Join us at 1 p.m. ET Thursday for a live Q&A on coronavirus prevention, treatments, vaccines and avoiding scams. Learn more.
by Michael T. Palermo, JD, CFP, AARP, December 2007
Below are general examples of property distribution schemes that show how state laws direct the distribution of a person’s probate estate when that person dies without a will. These state statutes vary significantly, however; be forewarned that they contain important details not covered here.
MARRIED WITH CHILDREN Many people wrongly believe that a surviving spouse will inherit all property owned by the deceased spouse, especially if they have young children. That is generally not the case. In this situation, the law of most states awards one-third to one-half of the decedent’s property to the surviving spouse and the remainder to the children, regardless of their age.
The court appoints a guardian of the children’s property until they reach legal adulthood. Even when the surviving parent continues to have custody of the kids themselves, this property guardian is not always the parent. This arrangement may leave the surviving parent without adequate resources of her own, forcing her to repeatedly justify childrearing expenses to the court in order to get money for them. If an adult child of the decedent has also died, that child’s children—that is, the decedent’s grandchildren—would inherit their parent’s share to split.
MARRIED WITH NO CHILDREN OR GRANDCHILDREN In some states, the surviving spouse will inherit the entire estate in this situation—or everything up to a certain value (for example, the first $200,000). In many other states, however, the surviving spouse receives only a specified interest in any real estate owned by the decedent (such as “one-half,” or “one-third”). In addition to that value, the surviving spouse usually gets only one-half of the remaining estate. The balance generally goes to the decedent’s parent(s), if they are still alive. If both parents are dead, many states split the remainder among the decedent’s brothers and sisters.
SINGLE PERSON WITH CHILDREN When a single person with children dies without a will, all state laws provide that the entire estate go to the children, in equal shares. If an adult child of the decedent has also died, that child’s children (the decedent’s grandchildren) split their parent’s share.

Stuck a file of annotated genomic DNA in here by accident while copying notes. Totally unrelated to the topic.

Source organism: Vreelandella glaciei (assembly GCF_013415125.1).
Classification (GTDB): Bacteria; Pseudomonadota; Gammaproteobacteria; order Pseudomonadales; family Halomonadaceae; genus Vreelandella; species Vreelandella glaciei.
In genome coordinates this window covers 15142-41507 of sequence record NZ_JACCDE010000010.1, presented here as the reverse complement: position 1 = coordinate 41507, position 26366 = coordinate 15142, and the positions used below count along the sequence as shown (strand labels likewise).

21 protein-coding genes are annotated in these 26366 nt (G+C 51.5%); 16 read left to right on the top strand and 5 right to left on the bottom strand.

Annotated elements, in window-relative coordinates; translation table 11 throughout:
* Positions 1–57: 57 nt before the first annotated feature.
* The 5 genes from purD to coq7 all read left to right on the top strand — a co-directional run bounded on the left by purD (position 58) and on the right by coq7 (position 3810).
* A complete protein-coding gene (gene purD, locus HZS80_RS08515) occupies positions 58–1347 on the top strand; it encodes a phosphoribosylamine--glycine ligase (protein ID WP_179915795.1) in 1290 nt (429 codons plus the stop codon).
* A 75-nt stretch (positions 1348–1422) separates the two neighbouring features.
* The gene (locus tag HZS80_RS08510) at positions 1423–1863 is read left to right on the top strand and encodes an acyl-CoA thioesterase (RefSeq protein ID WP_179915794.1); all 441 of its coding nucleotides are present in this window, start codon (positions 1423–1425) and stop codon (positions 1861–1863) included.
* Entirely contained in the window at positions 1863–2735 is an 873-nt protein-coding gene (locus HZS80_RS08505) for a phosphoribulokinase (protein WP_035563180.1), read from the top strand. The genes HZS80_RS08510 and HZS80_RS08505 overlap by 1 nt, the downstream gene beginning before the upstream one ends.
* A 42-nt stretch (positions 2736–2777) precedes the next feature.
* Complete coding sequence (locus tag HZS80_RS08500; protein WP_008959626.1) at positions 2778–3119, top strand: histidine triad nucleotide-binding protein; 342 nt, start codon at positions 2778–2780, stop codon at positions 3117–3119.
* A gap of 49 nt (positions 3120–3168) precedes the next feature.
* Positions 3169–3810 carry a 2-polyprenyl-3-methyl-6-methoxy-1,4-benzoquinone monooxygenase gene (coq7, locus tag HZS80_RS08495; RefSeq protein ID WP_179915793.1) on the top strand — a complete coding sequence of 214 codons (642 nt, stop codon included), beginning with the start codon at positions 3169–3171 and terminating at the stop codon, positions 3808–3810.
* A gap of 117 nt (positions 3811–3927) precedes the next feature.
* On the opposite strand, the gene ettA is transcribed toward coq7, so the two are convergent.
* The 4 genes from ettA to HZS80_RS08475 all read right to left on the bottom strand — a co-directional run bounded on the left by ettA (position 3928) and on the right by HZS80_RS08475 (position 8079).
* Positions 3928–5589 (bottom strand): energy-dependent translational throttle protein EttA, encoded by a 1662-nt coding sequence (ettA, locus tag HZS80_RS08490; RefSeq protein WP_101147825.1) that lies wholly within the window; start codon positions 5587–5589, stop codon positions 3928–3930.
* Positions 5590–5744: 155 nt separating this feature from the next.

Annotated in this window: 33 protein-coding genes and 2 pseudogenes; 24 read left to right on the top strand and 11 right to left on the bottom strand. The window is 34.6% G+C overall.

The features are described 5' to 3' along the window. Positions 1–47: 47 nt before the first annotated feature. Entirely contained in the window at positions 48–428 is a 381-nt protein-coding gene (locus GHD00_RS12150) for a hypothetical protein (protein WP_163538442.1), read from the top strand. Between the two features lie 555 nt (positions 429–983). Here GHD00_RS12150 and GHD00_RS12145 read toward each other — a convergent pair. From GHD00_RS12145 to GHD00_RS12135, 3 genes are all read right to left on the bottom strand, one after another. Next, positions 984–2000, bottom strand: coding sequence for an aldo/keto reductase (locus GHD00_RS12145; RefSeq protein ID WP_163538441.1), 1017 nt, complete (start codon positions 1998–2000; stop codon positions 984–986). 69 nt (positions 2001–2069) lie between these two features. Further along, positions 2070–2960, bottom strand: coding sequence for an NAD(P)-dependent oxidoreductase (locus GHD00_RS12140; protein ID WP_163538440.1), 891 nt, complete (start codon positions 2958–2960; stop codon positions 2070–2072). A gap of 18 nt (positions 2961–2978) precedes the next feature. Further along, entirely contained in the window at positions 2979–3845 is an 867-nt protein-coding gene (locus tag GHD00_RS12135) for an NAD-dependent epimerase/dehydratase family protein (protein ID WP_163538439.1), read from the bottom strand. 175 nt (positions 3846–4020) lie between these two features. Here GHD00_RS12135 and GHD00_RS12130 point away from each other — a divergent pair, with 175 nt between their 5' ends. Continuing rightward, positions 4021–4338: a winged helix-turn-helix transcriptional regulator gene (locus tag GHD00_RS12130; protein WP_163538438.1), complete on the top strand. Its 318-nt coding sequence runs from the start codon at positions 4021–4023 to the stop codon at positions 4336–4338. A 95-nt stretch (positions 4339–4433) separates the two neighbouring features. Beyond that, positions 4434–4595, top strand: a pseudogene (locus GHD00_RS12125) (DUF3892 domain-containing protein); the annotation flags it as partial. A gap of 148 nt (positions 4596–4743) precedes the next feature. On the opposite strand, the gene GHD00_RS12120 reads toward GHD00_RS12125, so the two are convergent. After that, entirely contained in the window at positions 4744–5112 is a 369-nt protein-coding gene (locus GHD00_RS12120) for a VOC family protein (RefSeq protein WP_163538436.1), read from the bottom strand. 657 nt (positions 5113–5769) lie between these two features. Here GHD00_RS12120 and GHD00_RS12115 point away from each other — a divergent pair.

SINGLE PERSON WITH NO CHILDREN OR GRANDCHILDREN In this situation, most state laws favor the decedent’s parent(s) in the distribution of his property. If both parents are deceased, many states divide the property among the brothers and sisters. In some states, the decedent’s brothers and sisters are ahead of the parents in the distribution order.
From “AARP Crash Course in Estate Planning: The Essential Guide to Wills, Trusts and Your Personal Legacy,” by Michael T. Palermo, JD, CFP, 2005, pp. 22-23.
Please leave your comment below.
You must be logged in to leave a comment.
Visit the AARP state page for information about events, news and resources near you.
Free calculators to help manage your money
Rate bonus on high-yield online savings account
Real-life solutions to help close the retirement savings gap
AARP members receive exclusive member benefits & affect social change.
You are leaving AARP.org and going to the website of our trusted provider. The provider’s terms, conditions and policies apply. Please return to AARP.org to learn more about other benefits.
Your email address is now confirmed.
Manage your email preferences and tell us which topics interest you so that we can prioritize the information you receive.
Explore all that AARP has to offer.
In the next 24 hours, you will receive an email to confirm your subscription to receive emails
related to AARP volunteering. Once you confirm that subscription, you will regularly
receive communications related to AARP volunteering. In the meantime, please feel free
to search for ways to make a difference in your community at